Outside of the secretory (part of luteal) phase or pregnancy, progesterone amounts in the body are existent (due to the adrenal glands), but negligible. Progesterone is produced by the corpus luteum, which is a temporary organ whose function is to signal to the pituitary gland to momentarily prevent menstruation, for purposes of maintaining fertilization or pregnancy. The pituitary gland releases prolactin, which signals the corpus luteum (and if during pregnancy, the placenta) to release more progesterone, creating a feedback loop. If the egg is not fertilized, the corpus luteum dies within the ovaries, then this signals for the pituitary to release Follicle Stimulating Hormone (FSH) instead of prolactin, allowing the menstrual cycle to proceed. Luteinizing Hormone (LH) is released later to continue the egg’s preparation. The ovaries also produce estrogens and progesterones during the luteal phase and pregnancy. Progesterone increases prolactin, and prolactin lowers FSH and LH.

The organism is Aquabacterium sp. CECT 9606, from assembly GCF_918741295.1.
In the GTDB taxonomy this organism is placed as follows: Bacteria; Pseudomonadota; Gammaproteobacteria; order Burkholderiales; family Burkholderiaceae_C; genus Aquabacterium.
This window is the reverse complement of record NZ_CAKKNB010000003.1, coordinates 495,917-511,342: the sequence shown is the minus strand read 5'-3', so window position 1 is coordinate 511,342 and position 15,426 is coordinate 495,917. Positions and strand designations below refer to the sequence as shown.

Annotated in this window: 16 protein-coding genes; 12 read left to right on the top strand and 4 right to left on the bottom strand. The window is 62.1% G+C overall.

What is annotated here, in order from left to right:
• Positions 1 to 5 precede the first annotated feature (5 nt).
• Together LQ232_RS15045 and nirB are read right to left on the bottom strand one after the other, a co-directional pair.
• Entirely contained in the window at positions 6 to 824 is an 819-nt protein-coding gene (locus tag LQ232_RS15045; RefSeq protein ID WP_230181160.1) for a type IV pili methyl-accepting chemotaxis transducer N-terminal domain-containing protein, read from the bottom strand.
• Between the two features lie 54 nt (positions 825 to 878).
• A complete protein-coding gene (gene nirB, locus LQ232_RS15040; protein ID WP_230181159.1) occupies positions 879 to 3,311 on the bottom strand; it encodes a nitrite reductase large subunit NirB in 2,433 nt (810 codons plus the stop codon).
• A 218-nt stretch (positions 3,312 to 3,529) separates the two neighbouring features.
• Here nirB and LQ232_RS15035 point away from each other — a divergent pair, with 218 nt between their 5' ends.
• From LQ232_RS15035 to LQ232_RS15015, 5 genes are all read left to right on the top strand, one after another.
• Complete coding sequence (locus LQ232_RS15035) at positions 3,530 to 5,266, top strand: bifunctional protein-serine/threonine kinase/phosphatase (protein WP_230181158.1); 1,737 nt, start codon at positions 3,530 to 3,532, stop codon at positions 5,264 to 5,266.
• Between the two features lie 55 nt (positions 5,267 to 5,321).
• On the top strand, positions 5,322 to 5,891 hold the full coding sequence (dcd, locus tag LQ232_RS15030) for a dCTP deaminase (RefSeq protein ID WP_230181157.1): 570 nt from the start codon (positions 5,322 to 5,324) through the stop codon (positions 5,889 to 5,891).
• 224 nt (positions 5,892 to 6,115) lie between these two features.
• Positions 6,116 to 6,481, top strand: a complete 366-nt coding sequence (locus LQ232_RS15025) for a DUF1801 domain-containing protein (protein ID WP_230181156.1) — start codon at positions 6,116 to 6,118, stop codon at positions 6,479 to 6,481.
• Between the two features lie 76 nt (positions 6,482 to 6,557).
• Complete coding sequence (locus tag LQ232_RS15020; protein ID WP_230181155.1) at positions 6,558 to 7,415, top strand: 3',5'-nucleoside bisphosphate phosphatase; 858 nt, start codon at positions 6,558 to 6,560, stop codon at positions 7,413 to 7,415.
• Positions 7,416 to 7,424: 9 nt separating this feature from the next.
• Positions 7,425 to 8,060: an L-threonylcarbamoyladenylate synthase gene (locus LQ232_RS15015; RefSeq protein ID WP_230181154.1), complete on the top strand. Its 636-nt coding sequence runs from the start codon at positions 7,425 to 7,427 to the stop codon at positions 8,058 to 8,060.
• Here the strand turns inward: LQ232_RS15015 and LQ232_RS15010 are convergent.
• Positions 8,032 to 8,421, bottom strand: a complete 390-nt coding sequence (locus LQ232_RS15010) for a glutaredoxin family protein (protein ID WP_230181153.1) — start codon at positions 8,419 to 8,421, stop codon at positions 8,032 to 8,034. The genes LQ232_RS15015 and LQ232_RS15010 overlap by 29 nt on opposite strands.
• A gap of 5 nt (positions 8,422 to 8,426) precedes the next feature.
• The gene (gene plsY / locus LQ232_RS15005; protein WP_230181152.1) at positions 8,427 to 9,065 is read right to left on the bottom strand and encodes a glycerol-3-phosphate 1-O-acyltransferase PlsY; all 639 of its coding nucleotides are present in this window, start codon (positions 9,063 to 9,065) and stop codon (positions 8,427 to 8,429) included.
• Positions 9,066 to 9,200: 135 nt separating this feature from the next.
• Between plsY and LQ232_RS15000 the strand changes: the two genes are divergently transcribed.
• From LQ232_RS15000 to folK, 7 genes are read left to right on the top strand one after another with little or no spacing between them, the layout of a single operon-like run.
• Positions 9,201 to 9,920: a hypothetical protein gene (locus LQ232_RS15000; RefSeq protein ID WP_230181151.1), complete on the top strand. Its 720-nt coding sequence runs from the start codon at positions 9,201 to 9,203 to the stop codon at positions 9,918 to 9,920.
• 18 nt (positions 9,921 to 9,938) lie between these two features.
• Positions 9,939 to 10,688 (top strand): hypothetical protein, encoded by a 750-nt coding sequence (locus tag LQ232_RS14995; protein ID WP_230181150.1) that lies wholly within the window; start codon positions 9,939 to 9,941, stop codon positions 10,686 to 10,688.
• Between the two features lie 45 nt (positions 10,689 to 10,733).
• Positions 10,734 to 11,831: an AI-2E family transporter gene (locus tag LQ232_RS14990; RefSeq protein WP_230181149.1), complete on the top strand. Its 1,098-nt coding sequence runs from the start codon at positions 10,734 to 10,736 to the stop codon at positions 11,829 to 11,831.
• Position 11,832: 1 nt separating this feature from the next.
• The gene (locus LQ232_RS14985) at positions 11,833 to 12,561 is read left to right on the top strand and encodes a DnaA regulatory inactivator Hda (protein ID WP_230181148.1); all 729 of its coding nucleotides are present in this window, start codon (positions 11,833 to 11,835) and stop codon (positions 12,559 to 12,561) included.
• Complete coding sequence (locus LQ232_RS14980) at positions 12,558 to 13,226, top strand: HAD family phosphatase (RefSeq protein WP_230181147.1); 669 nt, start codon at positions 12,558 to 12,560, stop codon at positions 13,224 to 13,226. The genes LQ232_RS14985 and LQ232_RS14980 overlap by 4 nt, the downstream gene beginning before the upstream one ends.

Estrogens are formed from androgens through a process called aromatase, and this happens within ovary, egg, bone, brain and adipose tissue
This is an excerpt. Read breast-endocrinology.pdf or super-bazongas.pdf for more.
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- Nussey S, Whitehead S. Endocrinology: An Integrated Approach. Oxford: BIOS Scientific. 2001. https://www.ncbi.nlm.nih.gov/books/NBK22/.
- Stocco C. Tissue Physiology and Pathology of Aromatase. Steroids 77.1 -2 (2012): 27-35. https://www.ncbi.nlm.nih.gov/pmc/articles/PMC3286233/.
- Progesterone. Encyclopædia Britannica, 2012. .
- Super Bazongas. https://breast.is/ebook/super-bazongas.pdf.